3) What level of basic re-
search should the country and
the federal government support
to assure the maintenance of
leadership in the world?
Commenting in this question
yesterday, University Vice-
President for Research Ralph
Sawyer said, "In my opinion,
we are a little short on basic
research."
Little Basic Research
He pointed out that currently
only three per cent of the na-
tion's gross national product is
spent on research and develop-
ment and that only one-tenth
of this is used for basic re-
search.
Other questions raised by the
subcommittee included: .
-What important areas of
science are being neglected?
-What areas of science suf-
fer from a manpower shortage?
Sawyer asknowledged that
there is a shortage of scientists
"in almost all areas" and that
the shortage would double in
the next 10 years.
See QUESTION, Page 2

noted that the subcommittee
will now go into a panel analy-
sis to decide what course its in-
vestigation will take in the
coming months.
lHe explained that the sub-
committee had defined the
scope of its problem within 20
points, any of which would
"furnish a fertile field for fu-
ture investigation."
Scientists Pose Questions
Keena said that the ques-
tions raised were those "posed
by scientists as a result of this
study" and that each entailed
a detailed analysis.

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RICHARD A. BUTLER
... reassures Germany

Britain Pledges
Respect For
German Rights
BONN (P)-British Foreign Sec-
retary Richard A. Butler reassured
West Germany yesterday that
Britain will not take any steps in
East-West affairs without con-
sulting this country and respect-
ing its interests, a British source
said.
The West German government
has feared for some time that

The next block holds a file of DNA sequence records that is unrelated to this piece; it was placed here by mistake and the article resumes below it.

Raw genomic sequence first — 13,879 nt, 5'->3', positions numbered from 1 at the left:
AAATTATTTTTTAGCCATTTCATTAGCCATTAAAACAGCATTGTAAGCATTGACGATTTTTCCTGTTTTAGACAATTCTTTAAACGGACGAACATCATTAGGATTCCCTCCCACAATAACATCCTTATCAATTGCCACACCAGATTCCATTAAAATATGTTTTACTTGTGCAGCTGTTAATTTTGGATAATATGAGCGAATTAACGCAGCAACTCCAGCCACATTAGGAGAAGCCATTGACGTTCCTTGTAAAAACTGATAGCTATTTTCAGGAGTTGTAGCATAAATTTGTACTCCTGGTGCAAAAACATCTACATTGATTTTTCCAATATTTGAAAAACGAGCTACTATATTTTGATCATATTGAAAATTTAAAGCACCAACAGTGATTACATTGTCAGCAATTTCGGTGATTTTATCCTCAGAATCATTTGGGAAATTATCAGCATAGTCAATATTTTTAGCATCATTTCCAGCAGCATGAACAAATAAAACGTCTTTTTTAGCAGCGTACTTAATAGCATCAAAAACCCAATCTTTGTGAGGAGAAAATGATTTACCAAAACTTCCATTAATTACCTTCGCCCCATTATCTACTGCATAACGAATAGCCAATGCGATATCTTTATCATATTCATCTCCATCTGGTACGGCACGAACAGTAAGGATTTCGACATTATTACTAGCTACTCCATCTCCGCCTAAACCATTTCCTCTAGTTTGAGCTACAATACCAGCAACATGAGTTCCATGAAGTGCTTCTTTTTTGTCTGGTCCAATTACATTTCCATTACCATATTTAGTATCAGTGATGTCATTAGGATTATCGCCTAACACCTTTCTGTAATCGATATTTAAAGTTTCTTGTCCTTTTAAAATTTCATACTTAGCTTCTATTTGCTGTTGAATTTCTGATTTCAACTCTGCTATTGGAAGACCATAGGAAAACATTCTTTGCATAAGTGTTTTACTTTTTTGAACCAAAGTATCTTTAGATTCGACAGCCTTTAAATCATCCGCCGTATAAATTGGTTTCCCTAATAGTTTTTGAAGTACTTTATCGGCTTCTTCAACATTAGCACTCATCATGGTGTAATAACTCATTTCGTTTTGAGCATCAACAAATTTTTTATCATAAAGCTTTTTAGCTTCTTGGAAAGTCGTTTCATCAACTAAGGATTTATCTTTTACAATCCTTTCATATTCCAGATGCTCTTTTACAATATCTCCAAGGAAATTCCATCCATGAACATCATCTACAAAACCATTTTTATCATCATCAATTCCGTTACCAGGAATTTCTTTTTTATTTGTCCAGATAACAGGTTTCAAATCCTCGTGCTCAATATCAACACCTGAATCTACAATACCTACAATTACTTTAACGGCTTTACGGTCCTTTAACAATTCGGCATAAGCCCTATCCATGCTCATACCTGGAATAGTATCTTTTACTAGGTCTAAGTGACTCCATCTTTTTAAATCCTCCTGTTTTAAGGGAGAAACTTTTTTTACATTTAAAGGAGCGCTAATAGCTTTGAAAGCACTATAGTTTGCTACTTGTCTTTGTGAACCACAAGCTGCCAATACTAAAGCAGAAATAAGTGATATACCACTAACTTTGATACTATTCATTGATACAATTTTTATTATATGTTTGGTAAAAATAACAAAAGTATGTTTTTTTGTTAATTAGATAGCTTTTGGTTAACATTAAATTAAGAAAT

Britain might ignore Bonn in try-
ing to come to an understanding
with the Soviet Union.
Butler, on his first visit to Bonn,
met with Foreign Minister Ger-
hard Schroeder and West German
President Heinrich Luebke. He will
see Chancellor Ludwig Erhard to-
day.
End Distrust
A British source said. Butler went
to great lengths to reassure West
German leaders in an. effort to
end the lingering distrust between
the two NATO allies. Schroeder
reportedly expressed concern lest
any possible East-West non-ag-
gression treaty should jeopardize
the ultimate status of Berlin and
access routes to the city.
Butler, who supports such a
treaty, told Schroeder that this
would not be allowed to happen,
the British source declared.
Expresses Support
Schroeder reportedly expressed
support for further moves aimed
at easing East-West tensions, but
cautioned that the West German
government does not believe "Pre-
rmiar~~~~~~~ Ttr.hhvi nmnrnih

Faculty Participation
The faculty participation reso.
lution was drafted by the subcom-
mittee on University Freedom and
Responsibility and approved last
month by SACUA. It asks that
SACUA:
-"Be consulted before any Uni-
versity-wide committee operating
within the area of jurisdiction of
the Senate is created, whether
standing, special or advisory and
including committees for the se-
lection of executive officers;
-"Provide a panel of names for
appointment to such committees
whenever SACUA deems it desir-
able to do so, and
--"Designate a faculty member
of each committee to submit re-
ports of progress to SACUA at
frequent intervals."
The resolution states that the
intention of these provisions is to
enable University-wide committees
to "be representative of the fac-
ulty, enlist its cooperation and al-
low it to follow the.course of com-
mittee deliberation."
Appointments Squabble
The SRC-OSA controversy arose
when the OSA appointed directors
of housing and counseling without
consulting SRC, the SACUA group
concerned with student affairs.
Vice-President for Student Affairs
James A. Lewis "has recently ex-
pressed his regret that such con-
sultation was not sought," Prof.
Cutler, SRC's chairman, told the
Senate.
"In this context, Lewis has sug-
gested that a more effective means
be found, to maintain communica-
tion between administrators and
related faculty groups during the
summer session." Because of the
"relative inactivity" of faculty
groups during the summer, such
contact has been hard to main-
tain, Prof. Cutler noted.
Just Better Communication
In calling for greater faculty
participation, Prof. Kerr said he is
"not proposing that the University
be run by faculty committees, but
that there be better communica-
tion.
"Although the University is run
by its administrative officers, the
administration is at any time
ready to accept comment and sug-
gestion. It is our obligation to pro-

SHIFT:
Udall To Set